Fooled No One
The Red Sox had something on Ivan Nova. Either he was tipping pitches or they just had one hell of a scouting report on the right-hander. They had no trouble laying off his curveball at all, like they knew it was coming. Didn’t even flinch. Nova threw 26 curves and do you know how many Boston’s hitters actually swung at? Seven. He had one swing-and-miss with the pitch, six taken for strikes, and 19 taken for balls. The curve was a complete non-factor, and when that happened, Ivan had to rely on his fastball against one of game’s best fastball hitting teams. Needless to say, it wasn’t pretty.
Nova threw 96 pitches in his four innings of work, including a ridiculous 47 pitches in the two-run third inning. The Red Sox ran him right through the grinder. Deep counts, long at-bats, foul ball after foul ball … they were just brutal. Nova had no way to combat them and the fact that he escaped four innings with just three runs allowed on five hits and two walks is a bit of a minor miracle. It could have been way worse. Hopefully this was just an off-night and not an indication teams are figuring out Nova is beatable if you lay off the curve.
The Yankees scored their first two runs on a Cano’s bases loaded double in the third and I have no idea how he hit that pitch as hard as he did. Peavy busted him inside with a cutter and somehow Robbie pulled his hands in, hit it off the label, and clubbed it off the top of the right field wall. It was maybe three feet from being a cheapie grand slam. Most batters have their bat broken and ground out weakly on that pitch. Cano somehow got enough wood on it for a double. Insane.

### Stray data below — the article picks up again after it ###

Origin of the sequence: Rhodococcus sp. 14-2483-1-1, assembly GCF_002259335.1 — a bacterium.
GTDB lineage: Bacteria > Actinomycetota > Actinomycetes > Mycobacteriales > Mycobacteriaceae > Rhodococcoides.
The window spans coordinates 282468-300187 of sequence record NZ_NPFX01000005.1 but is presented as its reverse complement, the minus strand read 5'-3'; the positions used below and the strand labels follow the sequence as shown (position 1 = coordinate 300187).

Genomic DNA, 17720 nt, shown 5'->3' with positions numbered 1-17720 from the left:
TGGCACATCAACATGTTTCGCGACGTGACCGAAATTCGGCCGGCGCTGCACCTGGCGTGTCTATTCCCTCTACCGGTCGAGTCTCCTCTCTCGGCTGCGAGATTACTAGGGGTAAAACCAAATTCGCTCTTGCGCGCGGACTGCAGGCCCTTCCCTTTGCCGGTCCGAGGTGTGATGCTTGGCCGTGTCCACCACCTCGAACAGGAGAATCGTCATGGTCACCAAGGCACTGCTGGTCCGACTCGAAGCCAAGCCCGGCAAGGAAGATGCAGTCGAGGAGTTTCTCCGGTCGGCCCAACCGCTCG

Because of Nova’s short outing, Girardi had to cycle through seven relievers. Preston Claiborne allowed three runs and all five men he faced to reach base while Adam Warren allowed a run and soaked up 2.2 innings. Cesar Cabral struck out the only man he faced with the bases loaded, so hooray for trial by fire. Cabral has struck out all three big league lefties he’s faced on ten pitches total. Robertson threw a perfect eighth, Rivera blew the save, Joba blew the game, and Logan retired the only man he faced. Seven relievers combined to throw 134 pitches in six innings.
Romine came into this game with a 24% success rate at throwing out base-stealers (a tick below the 26% league average), and he allowed two killer steals in the ninth and tenth. Chris Stewart, who is riding an 0-for-22 streak at the plate and stranded runners at second and third in the fourth, is out of gas and hasn’t had much success throwing out runners himself lately (22% since the All-Star break), but you have to think he would have given them a better chance in those spots. Then again, if Wells doesn’t pinch-hit, the six-run rally doesn’t happen.
The Yankees had ten hits as a team but Gardner and A-Rod were the only guys with multiple knocks. Jeter drew two walks and looked really bad in the field. Like barely mobile. He couldn’t turn a potential inning-ending double play in the fifth because he simply couldn’t cut in time to get to the bag. The team won’t ever move him off the position, but at age 39 and with all those recent leg injuries, it’s clear the Cap’n has no business playing short.
For the first time since May 1916 (!), the Yankees had six players successfully steal a base in a single game. That’s nuts. Ichiro, Gardner, A-Rod, Overbay, Wells, and Soriano did the honors. New York has stolen 23 bases (21.1% of their season total) in 13 games against the Red Sox (9.3% of their games) this year. They’ve run wild on Boston’s various batteries.
Box Score, WPA Graph & Standings